I leaped up, caught him, and pulled him down out of the opening in the ceiling. It was still dark, and everyone around me was still confused; I was the only one who'd seen the movement over our heads.
"I love you, Daddy," said my son's voice, as I laid him on his back on the ground. He twisted under my hand, but I held him there and slid my other hand under his neck, cradling the back of the skull. The bones were small, delicate beneath soft tissues and the smooth skin of a small child.
"I love you, too," I said.
"I love you, Daddy," it said again, as it sank the tiny needles of its claws into my arms. I think if I'd flinched and let go, it would have run away laughing -- laughing in my son's voice. I held it carefully, my fingers positioned to block the lower jaw and keep it from taking a chunk out of me with those small, sharp teeth.
Someone finally turned a light on us, revealing the white skin and sunken features, the large red eyes with their bottomless black pupils. Any resemblance to a human child was gone in that moment; the illusion held only in darkness.
"I love you, too," I mimicked, and gathered it up to hold it close. It struggled, sinking claws into the front of my chest, tracing tiny lines of fire along the skin across my ribs. "I'll never let you go."
It thrashed, suddenly panicked. "I've changed my mind," it said, still in my son's half-lisping child-voice. "You can have him back."
"I don't want him anymore," I told it, as I stood and started for the outside door. "I want you."
It strained against me, but it wasn't strong and it already knew that I didn't care about what little damage its claws could do. "We'll bring him," it said. "You can have him. We won't touch him again. We won't touch any of you again."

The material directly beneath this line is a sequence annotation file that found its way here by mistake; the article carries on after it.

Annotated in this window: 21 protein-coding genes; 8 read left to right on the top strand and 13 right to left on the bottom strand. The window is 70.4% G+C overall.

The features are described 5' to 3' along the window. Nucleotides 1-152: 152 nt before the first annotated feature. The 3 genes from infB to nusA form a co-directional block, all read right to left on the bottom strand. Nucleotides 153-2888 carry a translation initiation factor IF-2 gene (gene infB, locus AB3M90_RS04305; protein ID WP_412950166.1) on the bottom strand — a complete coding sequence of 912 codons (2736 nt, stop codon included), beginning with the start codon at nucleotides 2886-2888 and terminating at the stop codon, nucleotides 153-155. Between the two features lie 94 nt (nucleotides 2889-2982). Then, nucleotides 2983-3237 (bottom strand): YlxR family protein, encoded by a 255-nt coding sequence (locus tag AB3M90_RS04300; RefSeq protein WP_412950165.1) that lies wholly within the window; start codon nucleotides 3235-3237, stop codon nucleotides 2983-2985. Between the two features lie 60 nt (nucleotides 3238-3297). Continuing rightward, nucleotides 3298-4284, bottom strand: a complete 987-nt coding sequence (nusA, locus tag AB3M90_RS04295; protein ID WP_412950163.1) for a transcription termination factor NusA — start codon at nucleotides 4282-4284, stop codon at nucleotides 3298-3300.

I cocked my head, looking down at that horrible, mocking face. "I could never believe you." I reached the door, twisted to put my hip against the bar, and pushed it open. "I could never trust that what you brought would be my son, and not just another one of you biding your time in his place." Sunlight spilled over us as I stepped outside, and the thing's white skin began to smolder over its frame of misshapen bones. "And even if you did bring him... I've seen what you've done to us. What would be left after whatever you've been doing to him?"
The sun bit into it, and it writhed. It clawed, cursing me, calling me a fool... but I wasn't, not any more. The things weren't strong, or even very smart. Their only real power was that they were endlessly, relentlessly cruel. Everything they were, everything they did, was bent towards the misery of others.
"Daddy!" screamed my son's voice. "It burns!"
"I know," I told it. "It should."
I held it there for hours as the sun chewed slowly through its body. Someone brought me water; I didn't see who. In the end there was nothing left of it but a few scattered ashes and the stain on my shirt. Claws, teeth... even the bones were gone.
My world was broken, and nothing in it would ever be right again. There was only ever going to be pain, and sorrow, and loss. And since that was the case, I was determined to share them with the things that deserved them most.
I went back inside to look for the nest.
So... yeah. This is why, despite desperately needing a full night's sleep, I'm awake again a mere two hours after lying down. Thanks, Morpheus, you utter bastard.